Notice any similarities? Both screens share the same design and have a lot of unused space. The red circled area would have been a great place to put a button that would link back to the attribute page, or for step one link to the ship assign screen. Besides quick access to relevant information, another solution is to repeat the information that is important on multiple screens.
As an example: Equipment swapping is common in RPGs, both from a store screen and from the player’s own equip screen. Due to the rate that players would replace gear, its common practice to repeat the information relating to the equipment attributes on each screen. This allows the player to quickly see how the new gear stacks up to what they are currently wearing. Incidentally this is also a minor problem X-Com, as to view the stats of new equipment, the player has to visit the ufopedia and then head back to the equipment screen to designate what items should be put on the ship.
To decide what information to repeat and where can come from play testing. If you notice that there are some actions or screens that you are repeating constantly over the course of playing, it would be good to find a way to condense the action down The best ways to condense would be to either repeat the relevant information or provide a quick link to it if it’s not possible to fit it on the screen.. By doing this it will streamline the UI and not waste the player’s time with unneeded actions.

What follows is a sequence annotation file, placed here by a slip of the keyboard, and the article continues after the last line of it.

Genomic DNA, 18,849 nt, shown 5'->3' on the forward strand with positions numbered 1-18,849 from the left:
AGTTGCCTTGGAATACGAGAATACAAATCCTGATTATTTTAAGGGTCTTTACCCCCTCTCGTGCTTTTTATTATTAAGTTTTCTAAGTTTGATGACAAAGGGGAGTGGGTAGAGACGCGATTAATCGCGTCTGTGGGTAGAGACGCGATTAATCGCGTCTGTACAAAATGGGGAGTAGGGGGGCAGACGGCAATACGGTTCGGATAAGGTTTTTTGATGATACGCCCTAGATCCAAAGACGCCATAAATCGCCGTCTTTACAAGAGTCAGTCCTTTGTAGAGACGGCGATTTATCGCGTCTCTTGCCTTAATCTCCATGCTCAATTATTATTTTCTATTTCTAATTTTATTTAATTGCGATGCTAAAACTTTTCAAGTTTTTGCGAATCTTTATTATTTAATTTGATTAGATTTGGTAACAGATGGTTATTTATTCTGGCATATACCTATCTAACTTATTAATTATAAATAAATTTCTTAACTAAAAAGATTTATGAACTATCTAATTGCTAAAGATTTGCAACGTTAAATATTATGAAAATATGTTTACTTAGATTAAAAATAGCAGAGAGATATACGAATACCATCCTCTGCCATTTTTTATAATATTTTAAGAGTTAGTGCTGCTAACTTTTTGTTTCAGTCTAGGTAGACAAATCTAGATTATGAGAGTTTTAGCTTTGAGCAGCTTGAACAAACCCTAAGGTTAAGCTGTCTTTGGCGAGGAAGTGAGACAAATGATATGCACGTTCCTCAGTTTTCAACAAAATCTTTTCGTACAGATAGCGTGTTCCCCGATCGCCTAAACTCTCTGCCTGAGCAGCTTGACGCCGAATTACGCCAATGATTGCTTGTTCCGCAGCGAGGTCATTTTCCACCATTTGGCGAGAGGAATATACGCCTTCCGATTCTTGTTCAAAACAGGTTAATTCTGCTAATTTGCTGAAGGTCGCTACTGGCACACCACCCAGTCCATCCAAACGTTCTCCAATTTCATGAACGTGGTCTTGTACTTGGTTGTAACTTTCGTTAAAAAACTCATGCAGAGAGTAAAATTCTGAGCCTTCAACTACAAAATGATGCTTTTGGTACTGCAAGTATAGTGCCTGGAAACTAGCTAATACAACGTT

Symbols are an important part of human comprehension. They allow the human brain to remember their purpose easier and can be used universally. For instance: In the US, we all know that the color red on an octagonal sign means to stop.
The other use is that a symbol can condense information down making it easier to understand. Instead of a sign giving a worded warning about radiation, the radiation symbol can be used to allow someone to quickly see and understand.
Due to the # of interactions and mechanics in a strategy game, symbols are important to prevent the player from being overwhelmed by information. But the problem is that every strategy game features its own unique mechanics which means having a different terminology for symbols. One game may designate magic attacks with a blue sphere, while others may use a star for example.
During X-Com’s turn based battle system; the player uses a different UI. The problem is that the designers created a bunch of symbols that are unique to the game:
Looking at those symbols along the bottom of the screen it’s hard to tell what exactly the function of each button is. Fortunately, the issue of confusing symbols has one of the easiest solutions in the form of tool tips. A simple description that pops up if the player hovers over the icon for a few seconds. Some strategy games go a step further with advanced tool tips, where if the player hovers for a few more seconds, more information is displayed.
UI Design is a tricky concept as you won’t know how everything will flow until you are playing the game. Creating an easy to understand UI is important to learning Strategy titles due to the variety of rules and mechanics involved. The last thing a designer wants to happen is someone being completely overwhelmed by screens of information. If playing a game about being a king during the medieval era, is more complex then actually being a king during that time, then someone has some streamlining to do.